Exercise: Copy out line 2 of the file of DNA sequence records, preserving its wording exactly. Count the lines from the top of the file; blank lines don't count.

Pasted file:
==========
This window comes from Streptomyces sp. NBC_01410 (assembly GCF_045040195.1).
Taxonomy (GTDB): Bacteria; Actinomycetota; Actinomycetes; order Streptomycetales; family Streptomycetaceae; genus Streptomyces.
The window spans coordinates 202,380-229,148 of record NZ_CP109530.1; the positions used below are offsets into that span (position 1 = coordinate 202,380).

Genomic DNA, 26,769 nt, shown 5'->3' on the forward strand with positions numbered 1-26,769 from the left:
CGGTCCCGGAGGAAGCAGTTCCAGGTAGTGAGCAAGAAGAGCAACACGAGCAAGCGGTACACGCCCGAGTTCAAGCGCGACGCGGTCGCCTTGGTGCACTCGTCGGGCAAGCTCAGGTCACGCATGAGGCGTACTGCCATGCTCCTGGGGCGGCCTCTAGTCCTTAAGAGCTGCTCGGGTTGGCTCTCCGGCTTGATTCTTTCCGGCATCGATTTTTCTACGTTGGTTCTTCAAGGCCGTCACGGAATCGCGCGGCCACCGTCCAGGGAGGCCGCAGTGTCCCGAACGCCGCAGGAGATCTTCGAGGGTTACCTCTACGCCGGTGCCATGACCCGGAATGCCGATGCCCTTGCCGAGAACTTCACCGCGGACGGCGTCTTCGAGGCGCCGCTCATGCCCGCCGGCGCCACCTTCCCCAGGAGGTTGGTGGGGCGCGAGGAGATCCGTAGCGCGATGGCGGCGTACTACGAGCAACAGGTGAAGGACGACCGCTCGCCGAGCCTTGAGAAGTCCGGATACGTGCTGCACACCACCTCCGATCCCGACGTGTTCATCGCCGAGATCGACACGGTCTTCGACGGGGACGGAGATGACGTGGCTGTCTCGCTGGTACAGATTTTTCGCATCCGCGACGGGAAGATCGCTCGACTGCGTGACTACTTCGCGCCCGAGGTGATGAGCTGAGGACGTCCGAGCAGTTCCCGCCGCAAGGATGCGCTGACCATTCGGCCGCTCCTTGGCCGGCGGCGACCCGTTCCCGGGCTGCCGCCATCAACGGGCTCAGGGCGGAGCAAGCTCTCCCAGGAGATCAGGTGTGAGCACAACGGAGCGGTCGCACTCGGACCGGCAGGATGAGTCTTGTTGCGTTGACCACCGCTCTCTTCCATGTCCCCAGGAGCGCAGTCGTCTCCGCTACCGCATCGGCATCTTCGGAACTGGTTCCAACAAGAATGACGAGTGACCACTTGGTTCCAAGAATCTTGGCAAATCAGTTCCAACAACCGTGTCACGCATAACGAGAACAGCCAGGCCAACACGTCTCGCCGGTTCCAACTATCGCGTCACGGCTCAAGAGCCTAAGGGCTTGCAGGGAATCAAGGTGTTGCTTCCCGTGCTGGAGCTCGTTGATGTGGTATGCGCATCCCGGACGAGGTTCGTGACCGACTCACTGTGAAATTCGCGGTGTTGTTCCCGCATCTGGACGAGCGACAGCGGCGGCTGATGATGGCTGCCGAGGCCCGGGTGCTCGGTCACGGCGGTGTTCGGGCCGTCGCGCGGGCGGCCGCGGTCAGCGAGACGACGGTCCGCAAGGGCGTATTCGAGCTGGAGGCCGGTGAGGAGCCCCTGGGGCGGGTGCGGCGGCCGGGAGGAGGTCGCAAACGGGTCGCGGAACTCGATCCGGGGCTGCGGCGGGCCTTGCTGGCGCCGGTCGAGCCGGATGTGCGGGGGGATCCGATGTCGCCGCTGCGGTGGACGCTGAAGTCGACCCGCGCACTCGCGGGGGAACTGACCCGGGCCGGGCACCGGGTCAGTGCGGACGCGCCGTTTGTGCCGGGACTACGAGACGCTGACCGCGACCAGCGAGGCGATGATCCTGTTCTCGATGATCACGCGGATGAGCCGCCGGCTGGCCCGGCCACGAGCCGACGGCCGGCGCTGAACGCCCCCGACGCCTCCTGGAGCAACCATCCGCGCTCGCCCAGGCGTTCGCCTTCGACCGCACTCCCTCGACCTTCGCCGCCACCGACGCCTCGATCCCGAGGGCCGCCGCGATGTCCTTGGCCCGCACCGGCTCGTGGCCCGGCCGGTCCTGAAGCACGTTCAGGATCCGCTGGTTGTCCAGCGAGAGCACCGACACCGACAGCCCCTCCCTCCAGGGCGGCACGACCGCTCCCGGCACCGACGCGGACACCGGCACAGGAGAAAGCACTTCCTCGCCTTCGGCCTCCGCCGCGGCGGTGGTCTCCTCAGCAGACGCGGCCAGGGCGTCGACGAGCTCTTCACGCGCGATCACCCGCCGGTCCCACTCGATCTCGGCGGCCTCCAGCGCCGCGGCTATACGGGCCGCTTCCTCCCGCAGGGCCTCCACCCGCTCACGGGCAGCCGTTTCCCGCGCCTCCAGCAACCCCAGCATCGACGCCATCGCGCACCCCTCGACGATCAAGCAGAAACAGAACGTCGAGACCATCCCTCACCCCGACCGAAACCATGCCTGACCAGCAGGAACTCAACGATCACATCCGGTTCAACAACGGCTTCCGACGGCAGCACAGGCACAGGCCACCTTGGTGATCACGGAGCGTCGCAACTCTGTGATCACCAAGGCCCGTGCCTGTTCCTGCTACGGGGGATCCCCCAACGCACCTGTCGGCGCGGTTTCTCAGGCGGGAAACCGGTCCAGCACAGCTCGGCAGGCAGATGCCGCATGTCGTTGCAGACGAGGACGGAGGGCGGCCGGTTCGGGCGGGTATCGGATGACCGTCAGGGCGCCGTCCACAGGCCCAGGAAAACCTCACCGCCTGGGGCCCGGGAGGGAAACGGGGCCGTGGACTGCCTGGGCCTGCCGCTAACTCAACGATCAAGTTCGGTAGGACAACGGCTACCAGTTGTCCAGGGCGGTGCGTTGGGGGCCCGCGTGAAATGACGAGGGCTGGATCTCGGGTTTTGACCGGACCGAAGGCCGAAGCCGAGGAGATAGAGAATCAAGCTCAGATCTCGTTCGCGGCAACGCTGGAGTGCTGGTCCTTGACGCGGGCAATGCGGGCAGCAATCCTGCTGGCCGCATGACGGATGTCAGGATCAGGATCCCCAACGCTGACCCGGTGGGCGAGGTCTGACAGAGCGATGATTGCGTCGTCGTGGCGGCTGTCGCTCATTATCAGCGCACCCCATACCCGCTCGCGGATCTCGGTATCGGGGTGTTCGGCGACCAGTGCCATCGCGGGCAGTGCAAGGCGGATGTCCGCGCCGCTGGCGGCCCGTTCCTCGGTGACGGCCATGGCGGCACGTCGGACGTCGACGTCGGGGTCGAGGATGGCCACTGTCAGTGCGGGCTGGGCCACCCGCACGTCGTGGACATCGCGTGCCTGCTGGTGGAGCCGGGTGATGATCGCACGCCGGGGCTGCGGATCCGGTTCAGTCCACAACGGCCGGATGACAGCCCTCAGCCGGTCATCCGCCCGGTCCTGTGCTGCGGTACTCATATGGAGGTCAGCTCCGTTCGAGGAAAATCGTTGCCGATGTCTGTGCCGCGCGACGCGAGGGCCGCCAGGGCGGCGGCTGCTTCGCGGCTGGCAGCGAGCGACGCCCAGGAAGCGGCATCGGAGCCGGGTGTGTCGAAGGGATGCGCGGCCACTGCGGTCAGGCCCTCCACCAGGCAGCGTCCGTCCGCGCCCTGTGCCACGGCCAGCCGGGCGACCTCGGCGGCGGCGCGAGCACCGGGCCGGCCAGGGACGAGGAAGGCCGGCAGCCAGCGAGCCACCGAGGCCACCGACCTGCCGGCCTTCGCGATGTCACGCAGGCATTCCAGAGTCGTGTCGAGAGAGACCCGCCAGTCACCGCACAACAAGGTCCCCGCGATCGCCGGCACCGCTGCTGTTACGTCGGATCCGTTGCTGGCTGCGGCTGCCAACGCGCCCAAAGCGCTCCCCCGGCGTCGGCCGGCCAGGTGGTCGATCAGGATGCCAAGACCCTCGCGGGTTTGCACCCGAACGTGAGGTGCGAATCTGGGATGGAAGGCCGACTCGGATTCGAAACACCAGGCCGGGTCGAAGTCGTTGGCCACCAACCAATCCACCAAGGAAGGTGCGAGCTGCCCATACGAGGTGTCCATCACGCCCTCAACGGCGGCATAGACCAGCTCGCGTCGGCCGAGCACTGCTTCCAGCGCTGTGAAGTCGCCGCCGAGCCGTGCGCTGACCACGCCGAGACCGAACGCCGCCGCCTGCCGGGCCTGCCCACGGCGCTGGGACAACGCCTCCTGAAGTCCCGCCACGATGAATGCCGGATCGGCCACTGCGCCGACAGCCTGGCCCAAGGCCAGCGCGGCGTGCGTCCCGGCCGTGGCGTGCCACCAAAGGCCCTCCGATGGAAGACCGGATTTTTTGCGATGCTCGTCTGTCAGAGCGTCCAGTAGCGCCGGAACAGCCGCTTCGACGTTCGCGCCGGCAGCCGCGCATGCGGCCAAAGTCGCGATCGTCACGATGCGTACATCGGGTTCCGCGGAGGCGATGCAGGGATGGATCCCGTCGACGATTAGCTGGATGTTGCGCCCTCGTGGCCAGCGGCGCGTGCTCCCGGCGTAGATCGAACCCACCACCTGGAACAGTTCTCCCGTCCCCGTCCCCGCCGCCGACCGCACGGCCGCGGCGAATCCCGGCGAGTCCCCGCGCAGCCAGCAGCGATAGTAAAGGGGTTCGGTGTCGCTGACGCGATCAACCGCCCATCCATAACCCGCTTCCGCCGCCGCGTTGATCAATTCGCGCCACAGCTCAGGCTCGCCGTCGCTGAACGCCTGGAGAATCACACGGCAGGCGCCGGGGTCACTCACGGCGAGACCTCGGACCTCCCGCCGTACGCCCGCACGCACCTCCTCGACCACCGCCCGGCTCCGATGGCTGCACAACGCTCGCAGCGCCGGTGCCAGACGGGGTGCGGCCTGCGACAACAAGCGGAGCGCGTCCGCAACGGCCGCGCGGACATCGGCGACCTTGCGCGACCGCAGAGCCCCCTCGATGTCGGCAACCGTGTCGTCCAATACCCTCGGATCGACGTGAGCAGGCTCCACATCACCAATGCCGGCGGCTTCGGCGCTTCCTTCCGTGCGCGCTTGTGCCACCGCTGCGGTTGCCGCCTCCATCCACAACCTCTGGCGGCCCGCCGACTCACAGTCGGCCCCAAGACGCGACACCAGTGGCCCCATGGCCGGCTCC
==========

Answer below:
Taxonomy (GTDB): Bacteria; Actinomycetota; Actinomycetes; order Streptomycetales; family Streptomycetaceae; genus Streptomyces.